2010 has also been our best ever year for fundraising, thanks to all of our dedicated supporters. This is a big step towards us reaching our fundraising target of £110million by 2014: goal 5.

Image right: Our Bexley and Dartford Branch manning their information and fundraising stand

These are just a few successes from 2010, all of which contribute to helping us achieve our 6th goal: to be a united, focused and effective organisation.

None of this would be possible without the hard work of our dedicated supporters, volunteers and staff.

What were your highlights from 2010? Tell us your goals for 2011 – what do you want to achieve next year?

We wish you a very merry Christmas and a happy new year.

New cuts could jeopardise UK Parkinson's research

Back in September we joined the Science is Vital campaign against proposed cuts of 40% to UK science funding in the Government's autumn spending review.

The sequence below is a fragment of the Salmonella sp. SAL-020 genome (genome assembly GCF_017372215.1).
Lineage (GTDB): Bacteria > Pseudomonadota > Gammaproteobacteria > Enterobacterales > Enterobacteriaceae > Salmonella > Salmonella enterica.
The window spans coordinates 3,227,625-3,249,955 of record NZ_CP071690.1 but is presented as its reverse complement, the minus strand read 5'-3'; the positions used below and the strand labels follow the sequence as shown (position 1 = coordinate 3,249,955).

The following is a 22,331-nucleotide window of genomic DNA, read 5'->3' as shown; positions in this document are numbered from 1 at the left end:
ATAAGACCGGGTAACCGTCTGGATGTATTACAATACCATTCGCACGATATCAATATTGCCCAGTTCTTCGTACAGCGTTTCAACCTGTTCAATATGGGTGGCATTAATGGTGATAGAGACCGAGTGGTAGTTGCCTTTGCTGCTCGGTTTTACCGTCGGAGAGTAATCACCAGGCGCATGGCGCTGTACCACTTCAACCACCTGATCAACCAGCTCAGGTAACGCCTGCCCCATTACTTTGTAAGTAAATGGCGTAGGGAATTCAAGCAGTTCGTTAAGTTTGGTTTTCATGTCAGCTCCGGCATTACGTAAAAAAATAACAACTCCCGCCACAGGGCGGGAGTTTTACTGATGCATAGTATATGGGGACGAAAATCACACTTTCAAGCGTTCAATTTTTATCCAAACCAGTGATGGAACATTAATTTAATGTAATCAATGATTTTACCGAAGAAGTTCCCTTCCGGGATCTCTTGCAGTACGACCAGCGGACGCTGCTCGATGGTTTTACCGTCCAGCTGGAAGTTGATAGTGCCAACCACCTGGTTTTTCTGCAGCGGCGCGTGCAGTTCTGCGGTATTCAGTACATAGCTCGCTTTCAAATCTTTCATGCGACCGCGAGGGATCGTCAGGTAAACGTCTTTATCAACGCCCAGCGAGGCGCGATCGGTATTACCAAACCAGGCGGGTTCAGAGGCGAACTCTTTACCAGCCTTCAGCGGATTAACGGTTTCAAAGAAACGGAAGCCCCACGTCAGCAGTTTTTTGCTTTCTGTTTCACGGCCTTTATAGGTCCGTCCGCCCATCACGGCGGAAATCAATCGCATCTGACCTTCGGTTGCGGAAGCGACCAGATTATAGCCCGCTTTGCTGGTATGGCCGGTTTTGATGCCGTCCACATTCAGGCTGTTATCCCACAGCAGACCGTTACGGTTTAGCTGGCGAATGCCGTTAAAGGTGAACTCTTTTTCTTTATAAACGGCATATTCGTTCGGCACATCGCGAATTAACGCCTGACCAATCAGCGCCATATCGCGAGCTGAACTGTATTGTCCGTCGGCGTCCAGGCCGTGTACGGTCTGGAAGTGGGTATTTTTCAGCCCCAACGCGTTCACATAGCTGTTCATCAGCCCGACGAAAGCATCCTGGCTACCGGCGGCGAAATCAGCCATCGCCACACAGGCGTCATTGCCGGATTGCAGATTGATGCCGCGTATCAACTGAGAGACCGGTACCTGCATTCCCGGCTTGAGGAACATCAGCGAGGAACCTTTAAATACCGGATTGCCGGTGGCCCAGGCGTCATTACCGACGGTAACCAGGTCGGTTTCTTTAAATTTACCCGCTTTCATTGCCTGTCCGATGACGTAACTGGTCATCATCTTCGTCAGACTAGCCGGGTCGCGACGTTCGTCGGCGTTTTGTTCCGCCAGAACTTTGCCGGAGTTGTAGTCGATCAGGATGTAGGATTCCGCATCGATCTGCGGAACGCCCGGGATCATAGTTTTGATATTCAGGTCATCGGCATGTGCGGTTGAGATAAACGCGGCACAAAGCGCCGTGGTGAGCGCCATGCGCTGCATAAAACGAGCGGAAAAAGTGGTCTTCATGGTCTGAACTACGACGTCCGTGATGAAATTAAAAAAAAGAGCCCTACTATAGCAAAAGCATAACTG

And in October we were relieved to hear that science had escaped the worst of the budget cuts - with Vince Cable promising to ring-fence £4.6billion for science over the next 4 years.

But this week science funding bodies have learned that they will have to absorb devastating cuts of 41% to their capital expenditure.

'Capital expenditure' is money spent on essentials like building, maintenance and equipment. So slashing investment by 41% will put major pressure on UK science funders and the money will probably have to come from scientific grant budgets.

We're aiming to continue to increase our Parkinson's research spending year on year. But, like all charities, we rely heavily upon a backbone of government investment in research. Their funding supports UK universities and organisations like DeNDRoN that provide essential resources to the research community.

These new cuts could seriously jeopardise the momentum we've been building for the last 40 years and have a devastating impact on medical research in the UK for years to come.

Speeding up the search for a Parkinson's cure

We were one of the research charities at the 'Partnering for Cures' conference in New York earlier this week. One key question needed to be answered - how can the international research community break down barriers, learn to trust, and share information across different areas of research?